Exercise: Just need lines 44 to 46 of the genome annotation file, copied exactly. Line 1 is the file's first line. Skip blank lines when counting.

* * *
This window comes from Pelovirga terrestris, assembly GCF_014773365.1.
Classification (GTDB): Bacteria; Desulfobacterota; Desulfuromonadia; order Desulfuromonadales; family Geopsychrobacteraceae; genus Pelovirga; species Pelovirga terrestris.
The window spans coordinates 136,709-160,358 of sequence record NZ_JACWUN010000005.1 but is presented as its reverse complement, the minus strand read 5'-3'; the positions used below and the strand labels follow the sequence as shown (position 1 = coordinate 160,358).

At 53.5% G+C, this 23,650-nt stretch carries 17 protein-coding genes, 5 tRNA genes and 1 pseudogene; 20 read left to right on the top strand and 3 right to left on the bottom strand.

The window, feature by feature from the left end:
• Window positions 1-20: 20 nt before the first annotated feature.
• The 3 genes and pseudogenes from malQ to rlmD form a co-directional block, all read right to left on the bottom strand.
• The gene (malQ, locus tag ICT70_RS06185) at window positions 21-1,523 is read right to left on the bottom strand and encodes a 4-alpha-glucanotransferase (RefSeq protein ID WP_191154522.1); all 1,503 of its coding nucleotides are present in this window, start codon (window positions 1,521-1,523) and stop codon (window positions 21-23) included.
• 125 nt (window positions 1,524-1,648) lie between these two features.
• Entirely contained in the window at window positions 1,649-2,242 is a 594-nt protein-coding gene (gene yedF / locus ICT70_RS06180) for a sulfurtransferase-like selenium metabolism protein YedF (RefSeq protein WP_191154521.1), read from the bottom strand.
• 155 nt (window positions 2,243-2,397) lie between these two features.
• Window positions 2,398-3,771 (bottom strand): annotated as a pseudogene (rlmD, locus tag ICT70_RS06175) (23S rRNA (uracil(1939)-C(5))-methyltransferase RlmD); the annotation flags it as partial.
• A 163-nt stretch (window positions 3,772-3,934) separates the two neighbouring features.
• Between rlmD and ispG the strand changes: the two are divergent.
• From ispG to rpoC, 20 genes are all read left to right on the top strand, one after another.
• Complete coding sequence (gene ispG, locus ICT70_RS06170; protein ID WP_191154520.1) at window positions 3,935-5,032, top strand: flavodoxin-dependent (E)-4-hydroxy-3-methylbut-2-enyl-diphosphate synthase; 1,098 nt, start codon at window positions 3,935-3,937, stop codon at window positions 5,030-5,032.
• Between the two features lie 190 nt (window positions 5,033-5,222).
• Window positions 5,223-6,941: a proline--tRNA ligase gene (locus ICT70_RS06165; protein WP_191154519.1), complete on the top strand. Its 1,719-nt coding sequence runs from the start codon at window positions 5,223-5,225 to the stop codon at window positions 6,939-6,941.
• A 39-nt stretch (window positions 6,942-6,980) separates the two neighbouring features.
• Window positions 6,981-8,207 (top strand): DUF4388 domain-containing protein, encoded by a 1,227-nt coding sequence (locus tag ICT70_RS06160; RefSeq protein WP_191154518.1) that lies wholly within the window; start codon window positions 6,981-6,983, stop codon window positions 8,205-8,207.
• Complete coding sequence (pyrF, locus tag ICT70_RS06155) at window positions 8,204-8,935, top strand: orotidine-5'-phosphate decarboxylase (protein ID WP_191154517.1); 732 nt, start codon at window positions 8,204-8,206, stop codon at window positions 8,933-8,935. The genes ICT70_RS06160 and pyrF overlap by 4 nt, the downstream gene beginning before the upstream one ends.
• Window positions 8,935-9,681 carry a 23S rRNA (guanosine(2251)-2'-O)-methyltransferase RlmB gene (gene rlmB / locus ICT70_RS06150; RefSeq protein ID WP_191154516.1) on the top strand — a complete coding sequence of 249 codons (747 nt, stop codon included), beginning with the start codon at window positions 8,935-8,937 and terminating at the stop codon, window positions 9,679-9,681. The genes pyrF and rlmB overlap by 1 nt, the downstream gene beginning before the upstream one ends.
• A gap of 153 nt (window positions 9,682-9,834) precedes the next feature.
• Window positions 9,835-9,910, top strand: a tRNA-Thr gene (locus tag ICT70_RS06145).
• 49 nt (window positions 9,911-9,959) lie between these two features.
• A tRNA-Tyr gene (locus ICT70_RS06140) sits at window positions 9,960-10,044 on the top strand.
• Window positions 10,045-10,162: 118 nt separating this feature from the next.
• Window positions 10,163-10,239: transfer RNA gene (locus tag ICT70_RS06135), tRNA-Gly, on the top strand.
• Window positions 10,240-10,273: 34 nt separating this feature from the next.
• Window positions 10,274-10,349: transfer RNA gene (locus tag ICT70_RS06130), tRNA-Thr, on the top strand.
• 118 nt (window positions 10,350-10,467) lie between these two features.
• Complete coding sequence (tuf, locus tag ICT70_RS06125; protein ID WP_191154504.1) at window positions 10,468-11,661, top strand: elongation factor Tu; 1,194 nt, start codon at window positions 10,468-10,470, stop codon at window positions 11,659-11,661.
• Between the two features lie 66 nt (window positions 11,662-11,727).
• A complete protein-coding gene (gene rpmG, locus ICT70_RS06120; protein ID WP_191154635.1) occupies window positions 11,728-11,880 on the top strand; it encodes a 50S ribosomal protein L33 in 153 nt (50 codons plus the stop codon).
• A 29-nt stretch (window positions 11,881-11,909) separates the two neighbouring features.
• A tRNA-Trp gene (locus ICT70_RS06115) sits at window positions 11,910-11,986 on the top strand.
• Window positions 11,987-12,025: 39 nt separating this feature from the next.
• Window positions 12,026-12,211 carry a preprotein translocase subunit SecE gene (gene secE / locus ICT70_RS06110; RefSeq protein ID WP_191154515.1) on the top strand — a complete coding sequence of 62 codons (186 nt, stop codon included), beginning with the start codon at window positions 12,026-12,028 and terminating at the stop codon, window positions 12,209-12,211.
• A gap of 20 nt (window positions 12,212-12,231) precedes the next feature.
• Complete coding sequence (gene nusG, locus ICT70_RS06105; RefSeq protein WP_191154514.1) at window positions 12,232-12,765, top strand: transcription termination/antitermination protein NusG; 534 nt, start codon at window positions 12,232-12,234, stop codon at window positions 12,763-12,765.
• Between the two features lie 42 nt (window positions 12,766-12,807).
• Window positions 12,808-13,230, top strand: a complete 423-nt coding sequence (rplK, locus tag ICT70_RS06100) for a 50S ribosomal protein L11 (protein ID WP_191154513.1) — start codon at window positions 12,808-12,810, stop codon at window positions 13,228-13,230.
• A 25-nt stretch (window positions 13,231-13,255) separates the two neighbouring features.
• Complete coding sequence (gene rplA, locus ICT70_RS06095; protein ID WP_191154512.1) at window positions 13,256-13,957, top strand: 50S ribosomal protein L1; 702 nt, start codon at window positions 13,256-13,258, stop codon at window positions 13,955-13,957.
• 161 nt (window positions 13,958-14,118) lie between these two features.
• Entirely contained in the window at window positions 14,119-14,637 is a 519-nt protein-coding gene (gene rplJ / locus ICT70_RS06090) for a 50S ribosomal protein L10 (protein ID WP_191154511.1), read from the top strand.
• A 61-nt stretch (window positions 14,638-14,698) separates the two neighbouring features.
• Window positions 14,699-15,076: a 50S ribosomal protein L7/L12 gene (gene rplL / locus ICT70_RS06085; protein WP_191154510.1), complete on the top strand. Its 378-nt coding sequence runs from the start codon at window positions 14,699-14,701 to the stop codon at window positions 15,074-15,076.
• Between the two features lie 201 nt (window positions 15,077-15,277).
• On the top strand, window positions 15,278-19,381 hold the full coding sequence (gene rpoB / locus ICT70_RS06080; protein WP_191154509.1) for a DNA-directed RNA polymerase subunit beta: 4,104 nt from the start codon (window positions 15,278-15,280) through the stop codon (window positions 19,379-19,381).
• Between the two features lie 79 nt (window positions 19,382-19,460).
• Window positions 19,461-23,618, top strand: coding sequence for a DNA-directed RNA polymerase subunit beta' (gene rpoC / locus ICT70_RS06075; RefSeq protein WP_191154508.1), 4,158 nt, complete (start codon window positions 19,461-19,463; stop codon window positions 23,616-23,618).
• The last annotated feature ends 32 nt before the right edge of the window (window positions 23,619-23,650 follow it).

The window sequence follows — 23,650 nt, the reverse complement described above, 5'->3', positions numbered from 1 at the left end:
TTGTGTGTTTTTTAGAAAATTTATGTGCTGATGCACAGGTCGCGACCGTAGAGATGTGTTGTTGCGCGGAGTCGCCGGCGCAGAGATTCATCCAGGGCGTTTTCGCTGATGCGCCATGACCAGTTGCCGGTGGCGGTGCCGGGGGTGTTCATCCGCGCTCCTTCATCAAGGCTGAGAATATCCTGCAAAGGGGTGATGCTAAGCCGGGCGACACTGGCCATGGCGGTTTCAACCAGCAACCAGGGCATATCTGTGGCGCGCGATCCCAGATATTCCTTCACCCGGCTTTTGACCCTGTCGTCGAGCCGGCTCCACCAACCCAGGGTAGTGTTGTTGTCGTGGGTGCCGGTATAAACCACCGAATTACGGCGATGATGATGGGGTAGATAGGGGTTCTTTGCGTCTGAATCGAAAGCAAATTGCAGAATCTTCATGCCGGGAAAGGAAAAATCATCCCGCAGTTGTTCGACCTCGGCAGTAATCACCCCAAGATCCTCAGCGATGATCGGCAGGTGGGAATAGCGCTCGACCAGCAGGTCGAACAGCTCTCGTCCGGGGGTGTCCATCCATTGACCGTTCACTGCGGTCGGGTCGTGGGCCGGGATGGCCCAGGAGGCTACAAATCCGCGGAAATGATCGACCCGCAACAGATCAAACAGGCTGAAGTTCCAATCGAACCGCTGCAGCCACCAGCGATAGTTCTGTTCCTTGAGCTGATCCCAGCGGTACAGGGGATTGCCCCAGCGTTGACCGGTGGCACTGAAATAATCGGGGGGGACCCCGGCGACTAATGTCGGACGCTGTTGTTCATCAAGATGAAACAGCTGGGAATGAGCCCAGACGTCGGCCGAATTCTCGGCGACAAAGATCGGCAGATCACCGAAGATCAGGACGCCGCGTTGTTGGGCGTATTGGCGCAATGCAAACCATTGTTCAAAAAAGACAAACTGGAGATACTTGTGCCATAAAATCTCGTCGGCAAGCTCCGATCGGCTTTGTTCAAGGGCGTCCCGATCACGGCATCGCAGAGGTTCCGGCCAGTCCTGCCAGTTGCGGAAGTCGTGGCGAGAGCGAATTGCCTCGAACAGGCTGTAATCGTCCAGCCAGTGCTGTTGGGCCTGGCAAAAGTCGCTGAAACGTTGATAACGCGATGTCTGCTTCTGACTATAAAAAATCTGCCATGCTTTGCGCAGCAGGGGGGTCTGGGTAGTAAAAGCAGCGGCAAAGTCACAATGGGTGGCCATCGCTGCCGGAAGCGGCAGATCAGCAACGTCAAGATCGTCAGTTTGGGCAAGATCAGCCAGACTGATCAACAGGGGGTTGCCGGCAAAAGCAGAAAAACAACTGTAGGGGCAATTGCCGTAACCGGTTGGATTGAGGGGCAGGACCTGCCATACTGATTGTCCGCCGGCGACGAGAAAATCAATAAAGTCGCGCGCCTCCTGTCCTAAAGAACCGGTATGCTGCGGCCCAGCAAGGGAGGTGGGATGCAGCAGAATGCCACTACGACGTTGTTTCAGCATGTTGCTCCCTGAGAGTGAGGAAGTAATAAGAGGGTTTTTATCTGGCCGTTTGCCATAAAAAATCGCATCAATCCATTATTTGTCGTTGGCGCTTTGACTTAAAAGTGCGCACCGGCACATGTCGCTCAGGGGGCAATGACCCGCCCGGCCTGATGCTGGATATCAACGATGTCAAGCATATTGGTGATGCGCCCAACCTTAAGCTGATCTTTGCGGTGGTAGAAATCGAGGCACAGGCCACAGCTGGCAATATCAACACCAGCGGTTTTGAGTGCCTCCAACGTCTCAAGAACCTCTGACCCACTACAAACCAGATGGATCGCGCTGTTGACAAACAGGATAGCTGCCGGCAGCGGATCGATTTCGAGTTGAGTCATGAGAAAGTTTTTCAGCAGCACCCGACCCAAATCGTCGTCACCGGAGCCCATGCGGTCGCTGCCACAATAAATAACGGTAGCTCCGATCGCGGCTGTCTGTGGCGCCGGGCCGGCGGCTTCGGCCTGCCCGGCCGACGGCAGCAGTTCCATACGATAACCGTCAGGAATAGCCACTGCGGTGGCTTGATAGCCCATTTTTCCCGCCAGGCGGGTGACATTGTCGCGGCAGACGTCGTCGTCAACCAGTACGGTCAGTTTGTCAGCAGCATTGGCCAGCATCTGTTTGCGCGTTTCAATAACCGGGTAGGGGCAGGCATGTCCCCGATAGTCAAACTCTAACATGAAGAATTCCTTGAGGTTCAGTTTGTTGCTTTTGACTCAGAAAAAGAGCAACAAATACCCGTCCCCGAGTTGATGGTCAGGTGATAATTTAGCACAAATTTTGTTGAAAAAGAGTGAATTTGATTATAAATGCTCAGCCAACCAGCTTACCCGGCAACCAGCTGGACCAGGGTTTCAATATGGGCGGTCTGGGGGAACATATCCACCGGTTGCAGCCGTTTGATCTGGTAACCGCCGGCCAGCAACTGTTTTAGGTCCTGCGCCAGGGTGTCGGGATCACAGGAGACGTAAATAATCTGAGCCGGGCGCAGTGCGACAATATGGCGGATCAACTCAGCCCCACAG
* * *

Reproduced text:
• Complete coding sequence (gene rplA, locus ICT70_RS06095; protein ID WP_191154512.1) at window positions 13,256-13,957, top strand: 50S ribosomal protein L1; 702 nt, start codon at window positions 13,256-13,258, stop codon at window positions 13,955-13,957.
• 161 nt (window positions 13,958-14,118) lie between these two features.
• Entirely contained in the window at window positions 14,119-14,637 is a 519-nt protein-coding gene (gene rplJ / locus ICT70_RS06090) for a 50S ribosomal protein L10 (protein ID WP_191154511.1), read from the top strand.